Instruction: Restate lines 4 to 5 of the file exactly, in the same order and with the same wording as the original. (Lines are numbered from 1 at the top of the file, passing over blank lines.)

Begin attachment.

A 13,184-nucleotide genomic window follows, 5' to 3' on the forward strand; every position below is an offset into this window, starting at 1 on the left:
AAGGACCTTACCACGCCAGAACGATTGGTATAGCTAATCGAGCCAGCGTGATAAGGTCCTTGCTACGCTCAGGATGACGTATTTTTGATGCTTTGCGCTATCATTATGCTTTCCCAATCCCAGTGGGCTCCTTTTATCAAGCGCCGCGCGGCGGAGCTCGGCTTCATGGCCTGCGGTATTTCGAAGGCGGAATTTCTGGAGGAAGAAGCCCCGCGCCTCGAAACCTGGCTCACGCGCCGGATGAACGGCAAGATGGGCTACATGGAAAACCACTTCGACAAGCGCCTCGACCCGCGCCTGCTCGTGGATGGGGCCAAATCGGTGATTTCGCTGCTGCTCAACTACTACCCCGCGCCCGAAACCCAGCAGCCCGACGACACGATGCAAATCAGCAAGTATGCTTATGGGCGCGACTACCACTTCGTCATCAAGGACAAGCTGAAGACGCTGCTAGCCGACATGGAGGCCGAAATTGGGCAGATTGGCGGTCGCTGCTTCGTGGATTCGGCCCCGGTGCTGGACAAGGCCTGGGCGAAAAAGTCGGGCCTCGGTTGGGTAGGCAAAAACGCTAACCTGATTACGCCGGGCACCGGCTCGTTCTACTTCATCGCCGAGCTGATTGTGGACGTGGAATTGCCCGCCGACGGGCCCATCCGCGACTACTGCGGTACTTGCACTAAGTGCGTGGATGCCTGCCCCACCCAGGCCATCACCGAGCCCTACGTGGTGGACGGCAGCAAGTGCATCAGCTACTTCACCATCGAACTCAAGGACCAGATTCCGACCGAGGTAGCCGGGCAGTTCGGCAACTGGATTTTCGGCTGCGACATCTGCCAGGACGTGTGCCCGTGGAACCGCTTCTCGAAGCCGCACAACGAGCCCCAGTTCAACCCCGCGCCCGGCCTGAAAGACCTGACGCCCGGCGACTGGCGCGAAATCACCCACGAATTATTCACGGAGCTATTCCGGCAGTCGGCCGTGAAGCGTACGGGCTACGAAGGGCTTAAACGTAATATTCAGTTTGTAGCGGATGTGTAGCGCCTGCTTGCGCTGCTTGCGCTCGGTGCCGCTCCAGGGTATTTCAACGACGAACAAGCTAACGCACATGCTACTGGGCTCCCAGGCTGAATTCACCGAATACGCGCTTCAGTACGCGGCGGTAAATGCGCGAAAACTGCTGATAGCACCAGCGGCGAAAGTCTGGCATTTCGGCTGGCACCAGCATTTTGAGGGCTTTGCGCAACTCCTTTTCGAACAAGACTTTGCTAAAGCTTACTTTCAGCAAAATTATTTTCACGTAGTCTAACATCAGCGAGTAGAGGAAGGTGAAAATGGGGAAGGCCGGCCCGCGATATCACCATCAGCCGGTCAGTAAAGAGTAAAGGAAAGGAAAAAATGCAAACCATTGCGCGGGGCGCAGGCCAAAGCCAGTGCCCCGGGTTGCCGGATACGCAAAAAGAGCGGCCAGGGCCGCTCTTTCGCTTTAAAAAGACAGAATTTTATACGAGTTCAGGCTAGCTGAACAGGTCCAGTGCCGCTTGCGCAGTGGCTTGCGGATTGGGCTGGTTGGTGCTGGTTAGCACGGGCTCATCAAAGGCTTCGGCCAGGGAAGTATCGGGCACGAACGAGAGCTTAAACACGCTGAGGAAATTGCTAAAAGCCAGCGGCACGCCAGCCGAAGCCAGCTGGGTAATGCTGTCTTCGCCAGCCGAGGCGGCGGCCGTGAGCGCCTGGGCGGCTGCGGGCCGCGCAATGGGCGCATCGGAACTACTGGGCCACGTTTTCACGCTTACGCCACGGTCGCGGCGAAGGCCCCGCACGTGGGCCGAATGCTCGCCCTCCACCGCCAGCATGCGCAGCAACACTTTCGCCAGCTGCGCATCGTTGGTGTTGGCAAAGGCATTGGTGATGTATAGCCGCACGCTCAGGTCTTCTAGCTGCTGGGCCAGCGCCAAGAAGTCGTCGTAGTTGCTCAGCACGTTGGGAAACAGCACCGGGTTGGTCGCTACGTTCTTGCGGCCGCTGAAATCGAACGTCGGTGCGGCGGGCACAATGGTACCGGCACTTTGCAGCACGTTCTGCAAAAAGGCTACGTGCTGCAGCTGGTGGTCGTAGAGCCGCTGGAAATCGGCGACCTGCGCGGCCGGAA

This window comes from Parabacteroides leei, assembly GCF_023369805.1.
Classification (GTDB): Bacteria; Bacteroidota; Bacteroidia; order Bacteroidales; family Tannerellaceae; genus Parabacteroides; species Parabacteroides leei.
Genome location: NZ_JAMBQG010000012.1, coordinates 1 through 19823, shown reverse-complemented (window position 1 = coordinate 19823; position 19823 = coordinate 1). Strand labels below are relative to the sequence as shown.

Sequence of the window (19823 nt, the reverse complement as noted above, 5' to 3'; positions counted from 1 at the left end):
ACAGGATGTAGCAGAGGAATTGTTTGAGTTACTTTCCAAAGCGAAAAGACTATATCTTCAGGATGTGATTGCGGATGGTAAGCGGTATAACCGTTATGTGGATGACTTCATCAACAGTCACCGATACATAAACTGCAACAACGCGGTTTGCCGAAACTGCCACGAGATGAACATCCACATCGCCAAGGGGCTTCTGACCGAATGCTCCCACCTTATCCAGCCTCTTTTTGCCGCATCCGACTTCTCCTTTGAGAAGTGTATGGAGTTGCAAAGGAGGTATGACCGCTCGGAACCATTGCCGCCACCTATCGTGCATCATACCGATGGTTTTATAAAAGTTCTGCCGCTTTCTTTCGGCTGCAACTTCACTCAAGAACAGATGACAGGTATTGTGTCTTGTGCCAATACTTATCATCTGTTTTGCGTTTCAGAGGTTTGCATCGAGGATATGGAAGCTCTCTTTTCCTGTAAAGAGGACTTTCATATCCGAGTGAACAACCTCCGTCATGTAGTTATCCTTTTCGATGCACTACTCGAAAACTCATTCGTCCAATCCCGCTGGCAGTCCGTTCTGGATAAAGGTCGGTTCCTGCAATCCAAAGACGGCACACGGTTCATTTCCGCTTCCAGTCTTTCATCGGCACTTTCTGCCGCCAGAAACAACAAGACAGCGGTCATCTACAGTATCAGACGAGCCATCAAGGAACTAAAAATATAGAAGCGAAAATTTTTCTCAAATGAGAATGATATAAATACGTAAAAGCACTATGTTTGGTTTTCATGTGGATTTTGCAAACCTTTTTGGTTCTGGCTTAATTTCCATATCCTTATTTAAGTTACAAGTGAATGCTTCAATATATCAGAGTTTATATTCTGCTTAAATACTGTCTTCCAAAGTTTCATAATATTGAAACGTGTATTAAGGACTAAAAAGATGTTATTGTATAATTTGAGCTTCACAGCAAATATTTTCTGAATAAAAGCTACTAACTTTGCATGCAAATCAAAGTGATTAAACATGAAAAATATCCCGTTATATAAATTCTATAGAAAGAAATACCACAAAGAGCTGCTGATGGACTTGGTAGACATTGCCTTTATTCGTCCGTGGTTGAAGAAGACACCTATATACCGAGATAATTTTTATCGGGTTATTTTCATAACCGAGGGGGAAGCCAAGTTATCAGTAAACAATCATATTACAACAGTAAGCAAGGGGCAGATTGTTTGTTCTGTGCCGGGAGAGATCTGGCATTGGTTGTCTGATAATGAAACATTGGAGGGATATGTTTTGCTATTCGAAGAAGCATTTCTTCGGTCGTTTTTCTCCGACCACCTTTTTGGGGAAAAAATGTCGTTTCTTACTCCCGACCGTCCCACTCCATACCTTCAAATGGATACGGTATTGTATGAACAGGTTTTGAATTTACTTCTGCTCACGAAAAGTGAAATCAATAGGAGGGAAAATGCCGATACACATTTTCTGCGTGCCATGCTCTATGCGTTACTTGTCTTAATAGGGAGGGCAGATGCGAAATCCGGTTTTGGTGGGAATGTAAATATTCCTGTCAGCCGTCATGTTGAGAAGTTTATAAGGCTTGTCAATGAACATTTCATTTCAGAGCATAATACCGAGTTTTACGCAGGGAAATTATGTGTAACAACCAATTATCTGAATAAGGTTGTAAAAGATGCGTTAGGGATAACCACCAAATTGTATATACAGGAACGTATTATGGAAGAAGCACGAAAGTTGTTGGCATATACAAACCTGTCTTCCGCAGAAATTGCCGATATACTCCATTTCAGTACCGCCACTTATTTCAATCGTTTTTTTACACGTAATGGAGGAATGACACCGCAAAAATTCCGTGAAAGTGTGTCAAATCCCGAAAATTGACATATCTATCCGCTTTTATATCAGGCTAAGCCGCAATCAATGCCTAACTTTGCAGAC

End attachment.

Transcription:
Classification (GTDB): Bacteria; Bacteroidota; Bacteroidia; order Bacteroidales; family Tannerellaceae; genus Parabacteroides; species Parabacteroides leei.
Genome location: NZ_JAMBQG010000012.1, coordinates 1 through 19823, shown reverse-complemented (window position 1 = coordinate 19823; position 19823 = coordinate 1). Strand labels below are relative to the sequence as shown.